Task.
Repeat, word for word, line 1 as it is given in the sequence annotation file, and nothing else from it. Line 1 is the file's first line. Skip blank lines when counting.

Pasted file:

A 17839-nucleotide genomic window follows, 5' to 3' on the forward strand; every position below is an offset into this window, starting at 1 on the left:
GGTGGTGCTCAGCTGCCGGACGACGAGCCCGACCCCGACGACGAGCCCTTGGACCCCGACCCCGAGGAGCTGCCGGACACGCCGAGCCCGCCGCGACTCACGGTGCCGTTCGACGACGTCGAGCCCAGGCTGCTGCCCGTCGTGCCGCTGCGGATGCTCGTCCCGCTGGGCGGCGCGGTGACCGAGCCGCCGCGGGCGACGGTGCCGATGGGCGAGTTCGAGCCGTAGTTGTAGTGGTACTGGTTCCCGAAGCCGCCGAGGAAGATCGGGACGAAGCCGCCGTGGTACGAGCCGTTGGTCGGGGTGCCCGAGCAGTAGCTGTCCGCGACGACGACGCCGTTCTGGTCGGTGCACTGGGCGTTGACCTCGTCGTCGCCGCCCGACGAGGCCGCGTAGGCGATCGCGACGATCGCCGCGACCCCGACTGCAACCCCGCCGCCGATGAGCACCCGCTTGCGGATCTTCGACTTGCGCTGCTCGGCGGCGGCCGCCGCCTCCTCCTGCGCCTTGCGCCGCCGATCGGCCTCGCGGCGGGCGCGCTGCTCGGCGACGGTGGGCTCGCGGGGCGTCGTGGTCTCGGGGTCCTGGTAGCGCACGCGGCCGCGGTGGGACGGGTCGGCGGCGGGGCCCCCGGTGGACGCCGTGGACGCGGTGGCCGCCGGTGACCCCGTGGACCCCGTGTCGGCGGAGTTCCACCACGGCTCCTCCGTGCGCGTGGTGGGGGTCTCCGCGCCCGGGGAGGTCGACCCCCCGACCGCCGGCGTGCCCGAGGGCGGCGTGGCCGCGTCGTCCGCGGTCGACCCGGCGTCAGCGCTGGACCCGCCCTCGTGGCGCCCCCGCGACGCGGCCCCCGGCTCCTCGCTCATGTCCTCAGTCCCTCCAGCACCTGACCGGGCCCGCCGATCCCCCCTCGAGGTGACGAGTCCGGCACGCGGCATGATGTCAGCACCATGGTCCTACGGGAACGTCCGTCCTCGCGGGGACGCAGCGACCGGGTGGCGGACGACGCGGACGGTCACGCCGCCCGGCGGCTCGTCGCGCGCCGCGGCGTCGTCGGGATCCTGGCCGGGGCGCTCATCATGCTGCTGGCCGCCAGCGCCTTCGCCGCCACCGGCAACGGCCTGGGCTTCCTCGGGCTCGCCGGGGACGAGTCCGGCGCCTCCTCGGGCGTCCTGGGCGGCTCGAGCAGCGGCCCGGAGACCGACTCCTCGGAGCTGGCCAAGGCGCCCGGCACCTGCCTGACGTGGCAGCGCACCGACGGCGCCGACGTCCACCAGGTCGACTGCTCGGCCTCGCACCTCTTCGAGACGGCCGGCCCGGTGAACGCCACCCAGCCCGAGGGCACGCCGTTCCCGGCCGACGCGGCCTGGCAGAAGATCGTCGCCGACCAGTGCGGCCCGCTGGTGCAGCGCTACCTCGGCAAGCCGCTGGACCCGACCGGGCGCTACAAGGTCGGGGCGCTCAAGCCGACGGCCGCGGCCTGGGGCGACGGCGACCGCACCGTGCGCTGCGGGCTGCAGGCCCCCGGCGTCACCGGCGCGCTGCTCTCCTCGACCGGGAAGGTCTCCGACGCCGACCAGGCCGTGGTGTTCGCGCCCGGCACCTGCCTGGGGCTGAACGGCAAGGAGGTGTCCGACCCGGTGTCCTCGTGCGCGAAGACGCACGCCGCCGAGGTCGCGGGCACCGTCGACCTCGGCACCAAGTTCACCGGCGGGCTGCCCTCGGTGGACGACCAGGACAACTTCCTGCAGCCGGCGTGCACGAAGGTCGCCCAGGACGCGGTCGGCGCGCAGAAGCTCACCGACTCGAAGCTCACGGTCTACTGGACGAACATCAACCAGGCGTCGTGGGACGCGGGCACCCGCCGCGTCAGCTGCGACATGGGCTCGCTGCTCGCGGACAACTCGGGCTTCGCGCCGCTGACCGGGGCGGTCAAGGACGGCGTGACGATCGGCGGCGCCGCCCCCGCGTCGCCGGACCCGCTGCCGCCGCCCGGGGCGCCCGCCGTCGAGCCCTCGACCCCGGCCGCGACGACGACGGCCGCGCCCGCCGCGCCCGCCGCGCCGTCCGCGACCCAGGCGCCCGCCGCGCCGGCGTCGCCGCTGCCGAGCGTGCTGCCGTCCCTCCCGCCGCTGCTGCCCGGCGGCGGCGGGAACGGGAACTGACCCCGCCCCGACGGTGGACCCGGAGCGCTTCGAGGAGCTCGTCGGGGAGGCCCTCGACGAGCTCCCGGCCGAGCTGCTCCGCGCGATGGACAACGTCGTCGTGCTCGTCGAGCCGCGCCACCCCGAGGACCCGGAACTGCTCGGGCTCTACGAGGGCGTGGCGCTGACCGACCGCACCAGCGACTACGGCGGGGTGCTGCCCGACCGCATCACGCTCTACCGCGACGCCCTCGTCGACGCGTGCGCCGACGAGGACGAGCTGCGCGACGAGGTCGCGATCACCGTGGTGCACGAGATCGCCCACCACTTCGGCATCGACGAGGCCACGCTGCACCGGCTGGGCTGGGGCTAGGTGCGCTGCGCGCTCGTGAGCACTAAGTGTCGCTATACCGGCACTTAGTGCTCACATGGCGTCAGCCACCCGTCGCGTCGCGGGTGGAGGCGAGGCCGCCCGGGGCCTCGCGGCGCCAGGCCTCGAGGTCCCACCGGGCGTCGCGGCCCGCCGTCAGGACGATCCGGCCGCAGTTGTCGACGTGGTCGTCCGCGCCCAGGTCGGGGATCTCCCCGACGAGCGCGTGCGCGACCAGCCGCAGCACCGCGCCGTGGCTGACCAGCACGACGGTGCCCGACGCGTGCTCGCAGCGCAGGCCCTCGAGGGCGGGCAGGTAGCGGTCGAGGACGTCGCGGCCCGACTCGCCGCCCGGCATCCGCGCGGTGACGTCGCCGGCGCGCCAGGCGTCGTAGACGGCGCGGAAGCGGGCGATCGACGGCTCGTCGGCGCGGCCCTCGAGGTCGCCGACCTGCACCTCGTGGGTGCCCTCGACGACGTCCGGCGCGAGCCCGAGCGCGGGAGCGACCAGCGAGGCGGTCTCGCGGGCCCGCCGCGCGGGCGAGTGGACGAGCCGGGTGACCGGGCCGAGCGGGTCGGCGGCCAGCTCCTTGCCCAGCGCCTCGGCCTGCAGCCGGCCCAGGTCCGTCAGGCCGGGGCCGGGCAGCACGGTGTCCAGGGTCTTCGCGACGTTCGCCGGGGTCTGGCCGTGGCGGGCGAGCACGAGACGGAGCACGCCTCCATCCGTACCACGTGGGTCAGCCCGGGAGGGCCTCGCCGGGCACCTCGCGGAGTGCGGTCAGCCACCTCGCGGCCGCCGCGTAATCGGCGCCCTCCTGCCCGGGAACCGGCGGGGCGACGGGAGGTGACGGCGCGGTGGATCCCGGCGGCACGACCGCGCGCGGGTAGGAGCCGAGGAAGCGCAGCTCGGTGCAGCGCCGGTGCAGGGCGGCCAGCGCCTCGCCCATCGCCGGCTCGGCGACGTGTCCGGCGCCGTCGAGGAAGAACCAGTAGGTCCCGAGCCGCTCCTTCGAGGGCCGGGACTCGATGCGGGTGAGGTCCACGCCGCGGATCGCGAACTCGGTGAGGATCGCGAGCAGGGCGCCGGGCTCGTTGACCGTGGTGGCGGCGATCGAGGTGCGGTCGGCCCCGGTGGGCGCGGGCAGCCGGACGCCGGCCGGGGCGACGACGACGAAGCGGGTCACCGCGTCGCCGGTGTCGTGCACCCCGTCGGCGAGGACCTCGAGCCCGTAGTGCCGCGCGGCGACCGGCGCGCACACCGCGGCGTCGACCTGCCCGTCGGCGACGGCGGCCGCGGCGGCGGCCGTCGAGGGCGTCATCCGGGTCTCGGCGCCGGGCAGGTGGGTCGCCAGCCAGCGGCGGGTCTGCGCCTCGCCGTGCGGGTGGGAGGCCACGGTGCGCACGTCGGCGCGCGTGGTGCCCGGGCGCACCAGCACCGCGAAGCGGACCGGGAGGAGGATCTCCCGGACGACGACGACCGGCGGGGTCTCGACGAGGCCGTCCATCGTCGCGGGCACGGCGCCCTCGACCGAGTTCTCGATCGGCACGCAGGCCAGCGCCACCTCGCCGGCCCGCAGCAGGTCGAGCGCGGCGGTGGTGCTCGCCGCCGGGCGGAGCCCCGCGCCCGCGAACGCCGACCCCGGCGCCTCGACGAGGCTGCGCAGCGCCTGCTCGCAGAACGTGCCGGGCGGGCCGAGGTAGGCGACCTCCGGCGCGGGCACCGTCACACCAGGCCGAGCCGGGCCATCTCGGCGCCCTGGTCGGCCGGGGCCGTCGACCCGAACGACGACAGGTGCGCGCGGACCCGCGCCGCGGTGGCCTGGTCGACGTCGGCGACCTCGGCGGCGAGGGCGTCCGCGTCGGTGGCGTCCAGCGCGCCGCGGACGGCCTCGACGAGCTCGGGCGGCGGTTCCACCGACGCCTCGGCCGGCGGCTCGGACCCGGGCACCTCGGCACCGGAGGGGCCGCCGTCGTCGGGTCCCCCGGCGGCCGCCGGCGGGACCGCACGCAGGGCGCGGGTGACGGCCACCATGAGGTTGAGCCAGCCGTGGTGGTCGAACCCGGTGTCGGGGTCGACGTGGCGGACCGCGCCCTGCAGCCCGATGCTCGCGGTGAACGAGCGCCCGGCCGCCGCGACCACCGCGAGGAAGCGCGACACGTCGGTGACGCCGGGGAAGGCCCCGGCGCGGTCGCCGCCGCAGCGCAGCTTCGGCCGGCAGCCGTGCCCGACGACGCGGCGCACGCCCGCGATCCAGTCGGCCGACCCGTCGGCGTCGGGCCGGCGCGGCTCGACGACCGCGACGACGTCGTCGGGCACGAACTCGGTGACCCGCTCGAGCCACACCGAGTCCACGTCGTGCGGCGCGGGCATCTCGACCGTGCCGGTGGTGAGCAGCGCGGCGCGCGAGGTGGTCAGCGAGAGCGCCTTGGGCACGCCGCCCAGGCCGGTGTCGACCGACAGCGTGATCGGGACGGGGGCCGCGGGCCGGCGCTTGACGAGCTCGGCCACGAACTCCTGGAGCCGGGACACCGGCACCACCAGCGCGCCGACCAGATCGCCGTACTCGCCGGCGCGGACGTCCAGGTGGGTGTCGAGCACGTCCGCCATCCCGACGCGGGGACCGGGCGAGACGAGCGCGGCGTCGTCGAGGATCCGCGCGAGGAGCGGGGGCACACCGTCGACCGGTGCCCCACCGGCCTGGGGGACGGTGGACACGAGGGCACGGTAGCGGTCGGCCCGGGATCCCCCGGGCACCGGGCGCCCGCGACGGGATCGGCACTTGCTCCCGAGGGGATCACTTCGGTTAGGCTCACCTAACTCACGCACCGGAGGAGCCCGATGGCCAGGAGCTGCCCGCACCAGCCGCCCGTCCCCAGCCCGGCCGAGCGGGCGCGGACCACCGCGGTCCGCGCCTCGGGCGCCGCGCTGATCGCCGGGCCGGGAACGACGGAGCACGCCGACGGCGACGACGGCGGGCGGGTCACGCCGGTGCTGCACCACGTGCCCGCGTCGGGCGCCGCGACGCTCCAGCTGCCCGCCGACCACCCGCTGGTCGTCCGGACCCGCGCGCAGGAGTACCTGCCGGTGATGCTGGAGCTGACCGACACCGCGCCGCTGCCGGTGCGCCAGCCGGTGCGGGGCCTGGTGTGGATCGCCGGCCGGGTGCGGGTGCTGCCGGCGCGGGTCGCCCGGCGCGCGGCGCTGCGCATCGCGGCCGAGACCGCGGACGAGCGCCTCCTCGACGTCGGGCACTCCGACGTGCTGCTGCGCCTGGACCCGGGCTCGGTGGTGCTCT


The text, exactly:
A 17839-nucleotide genomic window follows, 5' to 3' on the forward strand; every position below is an offset into this window, starting at 1 on the left: